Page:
Michigan Gov. Rick Snyder, Detroit Mayor Michael Duggan and other local dignitaries attended Dimon’s announcement, which included pledges totaling $50 million in a couple of Detroit-based development non-profits and $25 million more on programs for workforce training and entrepreneurial investments.Continue reading...
Posted by Shirley Brady on May 21, 2014 09:02 AM
TOP 5 STORIES
Burberry posts record results as Christopher Bailey settles in as CEO with Japanese expansion, digital efficiency and e-commerce tests on Amazon and China's Tmall.
eBay reports cyberattack and asks users to change passwords.
GM, still reeling from PR crisis, recalls another 2.4 million cars and restructures legal team.
JPMorgan Chase invests $100M in Detroit, denies it's a PR campaign.
Target quarterly earnings: less dismal than anticipated, though profits slide.
MORE BRAND NEWS:
adidas reveals collection with Rita Ora.
Campbell's Soup lowers 2014 outlook.Continue reading...
Posted by Shirley Brady on May 14, 2014 09:15 AM
TOP 5 STORIES
Adobe’s marketing cloud goes real-time with app store and celebrates 25th anniversary of Illustrator.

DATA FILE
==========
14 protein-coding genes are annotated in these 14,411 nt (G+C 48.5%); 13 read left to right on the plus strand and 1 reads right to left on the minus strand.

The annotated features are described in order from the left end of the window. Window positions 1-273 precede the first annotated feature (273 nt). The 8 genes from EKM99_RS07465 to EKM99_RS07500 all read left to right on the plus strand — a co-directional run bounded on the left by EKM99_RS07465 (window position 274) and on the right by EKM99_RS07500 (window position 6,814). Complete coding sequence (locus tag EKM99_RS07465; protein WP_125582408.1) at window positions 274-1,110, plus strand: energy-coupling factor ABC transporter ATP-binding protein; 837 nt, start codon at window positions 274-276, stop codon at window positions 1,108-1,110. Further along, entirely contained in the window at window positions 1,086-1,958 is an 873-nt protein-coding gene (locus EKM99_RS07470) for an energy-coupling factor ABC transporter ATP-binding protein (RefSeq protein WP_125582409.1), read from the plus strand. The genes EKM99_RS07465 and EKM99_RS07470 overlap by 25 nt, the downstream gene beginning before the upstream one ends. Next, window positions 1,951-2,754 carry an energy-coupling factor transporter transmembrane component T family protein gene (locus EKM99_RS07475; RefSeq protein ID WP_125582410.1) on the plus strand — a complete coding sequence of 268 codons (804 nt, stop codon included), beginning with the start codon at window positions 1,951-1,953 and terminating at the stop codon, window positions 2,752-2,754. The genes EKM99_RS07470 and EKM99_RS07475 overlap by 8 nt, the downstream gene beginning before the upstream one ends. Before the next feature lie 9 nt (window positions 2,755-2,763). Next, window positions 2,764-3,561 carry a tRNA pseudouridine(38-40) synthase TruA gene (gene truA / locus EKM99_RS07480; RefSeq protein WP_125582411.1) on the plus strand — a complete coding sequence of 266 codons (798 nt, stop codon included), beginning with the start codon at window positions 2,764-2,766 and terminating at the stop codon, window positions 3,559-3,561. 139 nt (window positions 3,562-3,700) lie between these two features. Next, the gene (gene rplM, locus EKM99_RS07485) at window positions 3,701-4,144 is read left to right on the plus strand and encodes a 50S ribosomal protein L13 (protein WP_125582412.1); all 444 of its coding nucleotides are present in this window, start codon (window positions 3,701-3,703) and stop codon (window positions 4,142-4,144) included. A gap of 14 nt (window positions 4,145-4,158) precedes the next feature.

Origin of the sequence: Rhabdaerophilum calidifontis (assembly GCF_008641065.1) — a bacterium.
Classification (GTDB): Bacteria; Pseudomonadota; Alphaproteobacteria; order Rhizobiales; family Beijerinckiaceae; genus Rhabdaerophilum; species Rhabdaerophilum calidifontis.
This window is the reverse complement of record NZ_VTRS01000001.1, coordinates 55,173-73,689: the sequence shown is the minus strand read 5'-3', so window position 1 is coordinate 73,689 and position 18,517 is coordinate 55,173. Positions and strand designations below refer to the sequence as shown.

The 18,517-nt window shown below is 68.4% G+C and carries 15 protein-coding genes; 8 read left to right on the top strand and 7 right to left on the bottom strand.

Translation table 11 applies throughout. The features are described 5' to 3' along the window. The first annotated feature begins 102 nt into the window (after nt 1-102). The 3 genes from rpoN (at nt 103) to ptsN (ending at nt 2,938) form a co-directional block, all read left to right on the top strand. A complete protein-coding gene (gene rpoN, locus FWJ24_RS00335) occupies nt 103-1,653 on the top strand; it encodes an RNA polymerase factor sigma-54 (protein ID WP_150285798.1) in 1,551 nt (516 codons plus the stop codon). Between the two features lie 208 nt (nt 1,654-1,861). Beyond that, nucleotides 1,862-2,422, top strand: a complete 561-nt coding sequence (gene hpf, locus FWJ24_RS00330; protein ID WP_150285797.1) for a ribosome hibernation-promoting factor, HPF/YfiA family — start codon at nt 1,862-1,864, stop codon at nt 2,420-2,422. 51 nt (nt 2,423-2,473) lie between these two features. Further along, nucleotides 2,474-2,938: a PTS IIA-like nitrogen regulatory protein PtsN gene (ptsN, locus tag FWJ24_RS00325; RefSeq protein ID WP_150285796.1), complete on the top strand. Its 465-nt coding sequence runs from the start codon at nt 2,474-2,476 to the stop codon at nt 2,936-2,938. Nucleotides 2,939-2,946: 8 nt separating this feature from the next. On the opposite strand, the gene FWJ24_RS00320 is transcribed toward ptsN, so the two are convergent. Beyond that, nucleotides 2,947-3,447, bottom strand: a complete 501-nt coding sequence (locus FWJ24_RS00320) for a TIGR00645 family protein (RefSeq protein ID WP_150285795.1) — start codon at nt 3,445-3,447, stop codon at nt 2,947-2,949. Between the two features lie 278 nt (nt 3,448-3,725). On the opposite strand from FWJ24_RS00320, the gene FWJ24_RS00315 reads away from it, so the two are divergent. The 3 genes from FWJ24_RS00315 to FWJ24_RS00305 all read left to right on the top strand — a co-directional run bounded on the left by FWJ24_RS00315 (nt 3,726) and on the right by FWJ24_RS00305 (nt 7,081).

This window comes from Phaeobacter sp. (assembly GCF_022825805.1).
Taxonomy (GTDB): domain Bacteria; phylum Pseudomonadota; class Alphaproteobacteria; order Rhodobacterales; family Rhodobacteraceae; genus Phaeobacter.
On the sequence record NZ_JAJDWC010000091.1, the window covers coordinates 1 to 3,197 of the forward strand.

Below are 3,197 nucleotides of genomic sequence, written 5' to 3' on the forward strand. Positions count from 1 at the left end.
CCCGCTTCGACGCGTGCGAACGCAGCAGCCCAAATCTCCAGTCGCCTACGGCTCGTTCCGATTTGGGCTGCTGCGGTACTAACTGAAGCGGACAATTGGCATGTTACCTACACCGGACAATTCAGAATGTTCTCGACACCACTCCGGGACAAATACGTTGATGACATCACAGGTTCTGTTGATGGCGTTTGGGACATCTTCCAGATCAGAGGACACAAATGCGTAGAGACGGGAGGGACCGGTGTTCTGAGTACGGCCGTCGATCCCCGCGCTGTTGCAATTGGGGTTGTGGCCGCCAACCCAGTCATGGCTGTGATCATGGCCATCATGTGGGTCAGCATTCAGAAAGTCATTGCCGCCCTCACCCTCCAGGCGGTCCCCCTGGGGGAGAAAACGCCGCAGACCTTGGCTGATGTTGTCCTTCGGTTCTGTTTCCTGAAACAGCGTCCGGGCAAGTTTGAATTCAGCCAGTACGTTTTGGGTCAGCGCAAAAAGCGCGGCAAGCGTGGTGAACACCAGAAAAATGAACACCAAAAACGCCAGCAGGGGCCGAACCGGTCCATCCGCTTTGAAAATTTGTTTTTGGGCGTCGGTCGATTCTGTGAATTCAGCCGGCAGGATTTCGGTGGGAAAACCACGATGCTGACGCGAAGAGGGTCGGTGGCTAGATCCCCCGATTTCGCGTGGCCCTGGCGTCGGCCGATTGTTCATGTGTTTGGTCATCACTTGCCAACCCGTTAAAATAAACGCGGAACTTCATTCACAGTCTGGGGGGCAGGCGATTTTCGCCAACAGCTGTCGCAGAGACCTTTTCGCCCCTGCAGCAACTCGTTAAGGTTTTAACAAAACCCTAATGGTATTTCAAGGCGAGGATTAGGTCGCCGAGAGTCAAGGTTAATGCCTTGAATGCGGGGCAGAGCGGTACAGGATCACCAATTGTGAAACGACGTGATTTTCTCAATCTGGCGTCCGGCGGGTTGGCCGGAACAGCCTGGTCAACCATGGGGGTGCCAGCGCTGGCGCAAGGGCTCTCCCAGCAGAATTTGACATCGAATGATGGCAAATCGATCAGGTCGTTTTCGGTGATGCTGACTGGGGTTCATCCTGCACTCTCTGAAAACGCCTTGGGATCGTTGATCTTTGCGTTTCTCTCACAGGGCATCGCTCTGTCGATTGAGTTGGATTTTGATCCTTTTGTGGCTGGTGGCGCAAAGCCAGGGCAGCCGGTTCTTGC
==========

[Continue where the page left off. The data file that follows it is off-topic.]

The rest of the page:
Amazon tops America’s Most Reputable Companies list.
Google Glass is now available to anyone in the U.S. (with $1500) as Samsung reportedly readies Galaxy Gear glasses.
Sony reports $1.3 billion quarterly loss amid restructuring costs.
Yahoo buys Snapchat rival Blink with plans to shut it down.
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ABC brings programmatic video to U.S. upfront media buyers as TV ad dollars follow younger viewers online.
detroit auto show
Posted by Dale Buss on January 13, 2014 04:48 PM
Chrysler got at least two things today that augur well for 2014: a robust new version of its Chrysler 200 sedan, and an indication that its charismatic CEO, Sergio Marchionne, will stick around for a while.